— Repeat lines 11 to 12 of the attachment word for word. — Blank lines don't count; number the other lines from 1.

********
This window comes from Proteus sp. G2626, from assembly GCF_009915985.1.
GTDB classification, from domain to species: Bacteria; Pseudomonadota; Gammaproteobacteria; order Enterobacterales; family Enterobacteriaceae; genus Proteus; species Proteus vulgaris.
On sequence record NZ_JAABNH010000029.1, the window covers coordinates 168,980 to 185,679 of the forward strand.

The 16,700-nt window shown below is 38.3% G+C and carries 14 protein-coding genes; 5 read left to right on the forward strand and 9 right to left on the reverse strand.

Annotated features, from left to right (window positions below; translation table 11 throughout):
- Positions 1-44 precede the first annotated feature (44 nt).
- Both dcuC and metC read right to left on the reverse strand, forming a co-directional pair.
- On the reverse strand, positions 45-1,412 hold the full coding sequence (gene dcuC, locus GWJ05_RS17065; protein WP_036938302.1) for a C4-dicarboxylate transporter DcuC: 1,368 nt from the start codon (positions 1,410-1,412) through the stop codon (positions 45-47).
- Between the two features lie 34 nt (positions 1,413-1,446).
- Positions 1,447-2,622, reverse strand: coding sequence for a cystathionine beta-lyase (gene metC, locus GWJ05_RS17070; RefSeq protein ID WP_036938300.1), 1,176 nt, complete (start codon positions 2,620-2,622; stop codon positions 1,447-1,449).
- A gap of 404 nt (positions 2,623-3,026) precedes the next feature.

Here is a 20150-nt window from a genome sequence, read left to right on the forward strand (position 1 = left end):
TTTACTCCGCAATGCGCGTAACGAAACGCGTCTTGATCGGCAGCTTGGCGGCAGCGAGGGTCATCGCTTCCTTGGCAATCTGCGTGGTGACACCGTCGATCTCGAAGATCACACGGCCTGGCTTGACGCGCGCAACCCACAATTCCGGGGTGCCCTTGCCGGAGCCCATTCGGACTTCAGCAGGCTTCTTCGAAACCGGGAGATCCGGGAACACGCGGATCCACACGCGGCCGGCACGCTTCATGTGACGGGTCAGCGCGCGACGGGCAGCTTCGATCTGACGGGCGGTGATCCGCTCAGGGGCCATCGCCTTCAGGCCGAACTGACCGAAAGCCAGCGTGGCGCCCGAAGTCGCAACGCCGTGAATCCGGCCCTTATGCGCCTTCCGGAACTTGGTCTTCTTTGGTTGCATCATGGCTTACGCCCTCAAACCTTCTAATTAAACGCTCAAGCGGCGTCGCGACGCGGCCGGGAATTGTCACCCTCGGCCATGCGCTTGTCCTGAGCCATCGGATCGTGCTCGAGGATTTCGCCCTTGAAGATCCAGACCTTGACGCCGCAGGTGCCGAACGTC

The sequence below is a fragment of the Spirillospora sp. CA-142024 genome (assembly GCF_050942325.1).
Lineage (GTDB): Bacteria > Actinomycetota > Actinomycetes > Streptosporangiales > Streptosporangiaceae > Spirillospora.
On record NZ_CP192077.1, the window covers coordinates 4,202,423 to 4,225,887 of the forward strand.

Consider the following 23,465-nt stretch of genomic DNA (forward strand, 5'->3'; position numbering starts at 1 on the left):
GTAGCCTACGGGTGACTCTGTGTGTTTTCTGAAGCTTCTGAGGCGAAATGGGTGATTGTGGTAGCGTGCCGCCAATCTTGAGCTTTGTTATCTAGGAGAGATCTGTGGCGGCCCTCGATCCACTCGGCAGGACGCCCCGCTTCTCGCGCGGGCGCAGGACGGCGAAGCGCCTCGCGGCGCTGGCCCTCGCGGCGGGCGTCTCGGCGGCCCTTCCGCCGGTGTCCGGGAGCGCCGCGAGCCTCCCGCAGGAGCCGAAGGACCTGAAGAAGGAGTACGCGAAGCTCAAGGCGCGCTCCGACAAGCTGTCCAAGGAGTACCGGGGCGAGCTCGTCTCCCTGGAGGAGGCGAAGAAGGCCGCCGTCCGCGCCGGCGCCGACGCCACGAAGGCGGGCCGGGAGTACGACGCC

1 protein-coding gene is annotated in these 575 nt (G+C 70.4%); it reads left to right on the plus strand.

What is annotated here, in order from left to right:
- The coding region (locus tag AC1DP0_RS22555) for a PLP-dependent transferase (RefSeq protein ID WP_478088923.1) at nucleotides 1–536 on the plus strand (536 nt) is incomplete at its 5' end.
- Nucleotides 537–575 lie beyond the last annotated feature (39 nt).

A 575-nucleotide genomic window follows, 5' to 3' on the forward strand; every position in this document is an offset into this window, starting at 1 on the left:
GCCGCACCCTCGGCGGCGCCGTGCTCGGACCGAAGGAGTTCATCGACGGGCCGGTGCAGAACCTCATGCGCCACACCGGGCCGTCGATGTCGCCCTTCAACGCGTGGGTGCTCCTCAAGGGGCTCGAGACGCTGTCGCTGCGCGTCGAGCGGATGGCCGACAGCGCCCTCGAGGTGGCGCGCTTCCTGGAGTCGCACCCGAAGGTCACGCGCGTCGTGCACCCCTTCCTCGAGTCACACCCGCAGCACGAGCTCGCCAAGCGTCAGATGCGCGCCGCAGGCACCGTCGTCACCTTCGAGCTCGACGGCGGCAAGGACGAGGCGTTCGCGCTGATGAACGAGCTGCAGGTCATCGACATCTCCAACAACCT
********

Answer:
- A gap of 404 nt (positions 2,623-3,026) precedes the next feature.

Here is a 20150-nt window from a genome sequence, read left to right on the forward strand (position 1 = left end):